Ben Lee gives intimate interview
Jess Shaffer | Monday, February 11, 2008
In concert, Ben Lee has proved to be entertaining, funny, quirky and talented. Off stage, he’s much the same. In either case, the best way to describe Lee is genuine. His laid back confidence is contagious, both in concert and in person. Taking time to do an interview for The Observer, Lee, who performed at Legends this weekend, talked about his inspiration, his love life, his celebrity and his music.
SCENE: Have you been playing college crowds lately?
BL: No, we’ve been recording. We’ve been recording a soundtrack to my friend’s film, for an Australian director. So I’ve just been in the studios working on that. We just came for tonight, and took a couple days off recording to do this gig.
SCENE: What’s the film?
BL: It’s called “The Square.” It’s like an Australian romantic thriller. … It’s really exciting; I’ve never done a project like that before. I’m trying to learn to flex a lot different musical and creative muscles because I feel pretty inspired. Sometimes the rate that it takes people to get music, like you put out the album, it takes about a year for all the people to get it, who are going to purchase it. So I like to stay creative during those periods too.
SCENE: What’s been inspiring you lately?
BL: It’s sort of like a personal attempt to document each moment. What really inspires me is just this moment right now, I haven’t experienced before. So I’ve never documented my feelings about it; I’m trying to be up to date. I make changes and growth as a person and express that in song. It’s not a strict thing that inspires me. It just the fact, the idea, of channeling this into music is exciting to me.
SCENE: You’re recently engaged. Is that playing into your inspiration?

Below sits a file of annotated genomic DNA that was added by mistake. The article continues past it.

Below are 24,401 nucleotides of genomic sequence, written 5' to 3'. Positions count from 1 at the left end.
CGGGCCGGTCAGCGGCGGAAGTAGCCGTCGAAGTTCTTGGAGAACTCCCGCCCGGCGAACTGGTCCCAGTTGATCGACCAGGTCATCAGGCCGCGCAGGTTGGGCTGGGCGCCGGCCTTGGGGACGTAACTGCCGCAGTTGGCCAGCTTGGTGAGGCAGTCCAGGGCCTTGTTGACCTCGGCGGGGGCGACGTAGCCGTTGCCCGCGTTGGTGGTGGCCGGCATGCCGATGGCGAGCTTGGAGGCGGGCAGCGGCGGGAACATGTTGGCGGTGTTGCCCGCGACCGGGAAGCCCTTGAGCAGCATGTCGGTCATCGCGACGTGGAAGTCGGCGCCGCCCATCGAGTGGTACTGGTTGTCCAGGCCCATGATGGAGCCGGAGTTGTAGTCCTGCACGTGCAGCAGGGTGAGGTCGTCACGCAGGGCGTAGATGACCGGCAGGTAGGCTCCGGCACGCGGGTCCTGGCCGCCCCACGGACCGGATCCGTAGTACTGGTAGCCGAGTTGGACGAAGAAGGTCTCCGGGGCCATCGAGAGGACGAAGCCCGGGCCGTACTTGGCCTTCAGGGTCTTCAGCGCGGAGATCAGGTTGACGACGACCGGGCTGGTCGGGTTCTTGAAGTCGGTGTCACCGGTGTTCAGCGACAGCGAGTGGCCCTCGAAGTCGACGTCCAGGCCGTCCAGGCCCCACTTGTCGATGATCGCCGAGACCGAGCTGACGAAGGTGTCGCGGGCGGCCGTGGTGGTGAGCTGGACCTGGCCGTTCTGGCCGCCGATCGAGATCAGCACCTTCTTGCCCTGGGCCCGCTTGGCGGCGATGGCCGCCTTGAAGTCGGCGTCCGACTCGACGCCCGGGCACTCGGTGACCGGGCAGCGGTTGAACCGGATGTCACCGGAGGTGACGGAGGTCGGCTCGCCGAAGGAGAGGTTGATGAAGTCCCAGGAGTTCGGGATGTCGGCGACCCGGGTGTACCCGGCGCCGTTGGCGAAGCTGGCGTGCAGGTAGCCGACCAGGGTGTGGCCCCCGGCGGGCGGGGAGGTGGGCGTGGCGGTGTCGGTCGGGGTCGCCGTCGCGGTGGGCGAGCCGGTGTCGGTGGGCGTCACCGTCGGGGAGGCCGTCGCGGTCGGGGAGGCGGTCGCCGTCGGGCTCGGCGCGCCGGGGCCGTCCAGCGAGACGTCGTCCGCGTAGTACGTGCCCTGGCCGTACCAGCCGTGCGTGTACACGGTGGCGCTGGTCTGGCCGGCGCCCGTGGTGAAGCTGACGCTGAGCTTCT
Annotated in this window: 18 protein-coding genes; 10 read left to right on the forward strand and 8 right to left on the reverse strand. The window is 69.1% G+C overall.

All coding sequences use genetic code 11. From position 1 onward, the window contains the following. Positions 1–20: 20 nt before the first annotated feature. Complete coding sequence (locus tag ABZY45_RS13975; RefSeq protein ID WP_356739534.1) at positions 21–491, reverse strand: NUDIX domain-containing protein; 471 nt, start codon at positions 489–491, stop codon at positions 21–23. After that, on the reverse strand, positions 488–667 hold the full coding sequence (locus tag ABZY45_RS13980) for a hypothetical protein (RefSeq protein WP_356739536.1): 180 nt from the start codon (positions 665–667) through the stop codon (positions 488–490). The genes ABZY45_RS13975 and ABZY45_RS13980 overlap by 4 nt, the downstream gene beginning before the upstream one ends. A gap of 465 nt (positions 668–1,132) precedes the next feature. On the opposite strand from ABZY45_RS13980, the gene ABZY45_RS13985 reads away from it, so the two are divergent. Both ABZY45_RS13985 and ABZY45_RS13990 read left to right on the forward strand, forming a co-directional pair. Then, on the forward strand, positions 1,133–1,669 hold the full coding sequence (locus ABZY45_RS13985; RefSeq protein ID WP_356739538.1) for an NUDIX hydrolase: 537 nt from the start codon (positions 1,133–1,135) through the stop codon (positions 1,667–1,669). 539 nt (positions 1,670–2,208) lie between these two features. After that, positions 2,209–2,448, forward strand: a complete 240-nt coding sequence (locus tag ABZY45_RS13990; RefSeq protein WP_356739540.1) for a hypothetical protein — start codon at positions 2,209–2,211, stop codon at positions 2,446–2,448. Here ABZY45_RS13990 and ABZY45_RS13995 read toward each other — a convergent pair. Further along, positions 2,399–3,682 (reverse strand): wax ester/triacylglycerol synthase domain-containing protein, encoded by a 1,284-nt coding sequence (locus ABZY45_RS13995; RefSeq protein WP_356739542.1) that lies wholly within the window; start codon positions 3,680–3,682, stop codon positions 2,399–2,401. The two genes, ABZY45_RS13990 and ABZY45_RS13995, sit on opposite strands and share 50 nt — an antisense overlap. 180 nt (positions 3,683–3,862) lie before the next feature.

BL: It’s kind of fun. I think I spent so many years just putting all my energy into chasing women and thinking and worrying about it and everything. Starting to settle down a little bit makes me feel more musically creative because I can put the creative energy into music.
SCENE: You’re about to head back to Australia. What’s your tour going to be like over there?
BL: That’s a really cool one because we’re doing a couple concerts with the symphony orchestra of Western Australia. I’ve never done that before. It’s like a 60-piece orchestra, and we’re doing two hours of my music. I have no idea what to expect. And Mandy Moore is coming and she’ll support and then sing with me. It should just be a really fun couple of nights with big outdoor audiences.
SCENE: How was working with Mandy Moore? Did you ever think you’d be working with someone who got her start as a 1990s pop star?
BL: I’ve never written anything off. A lot of different things I’ve done, like singing with Kylie Minogue or writing songs for Evan Dando, they’re like childhood …. not even dreams, because you don’t even dream things like that. They’re too weird. Specifics of collaboration are just too bizarre. You never think about this stuff but have always kept a very open mind about the people I work with. And generally people that interest me and intrigue me, I want to work with.
SCENE: You’ve mentioned being interested in different types of people, and your lyrics seem to reflect an interest in Jay-Z and Beyoncé. Could you explain that?
BL: Well Jay-Z, I love. I really do look up to him. I think it’s important to have role models in the world. We’re so obsessed at the moment with the negative side of celebrity and people’s tragedies and stuff. I think that it is important to derive hope and courage from people’s stories. Someone like Jay-Z is just full of inspiration, that he’s achieved what he’s achieved. And gone from being a crack dealer and just made this amazing music that is so honest and real and fun.
SCENE: Are you interested in using your celebrity to plug anything?
BL: There are a few sides to it. Number one, every artist has an opportunity to contribute to social change just by being an artist. Art is about getting people to live in a more intuitive emotional sensitive open way. Just the act of being an artist is inherently political in a way. It tells people to think about their internal worlds and with sensitivity about what’s happening to them and their neighbors. So I think you do contribute to societal change. And I also think that by being yourself you give your audience permission to be themselves. So that is a big change you can make. Then there are things, I’m not so much concerned with political things, but I do what I can if I get an opportunity to be involved with a program like The Earth Hour Program. And then in Australia, I’m an ambassador for the Clown Doctors, which trains doctors to entertain children. So there are so many things an artist can do, some of them directly through art and by having the public eye. And others by being a human being.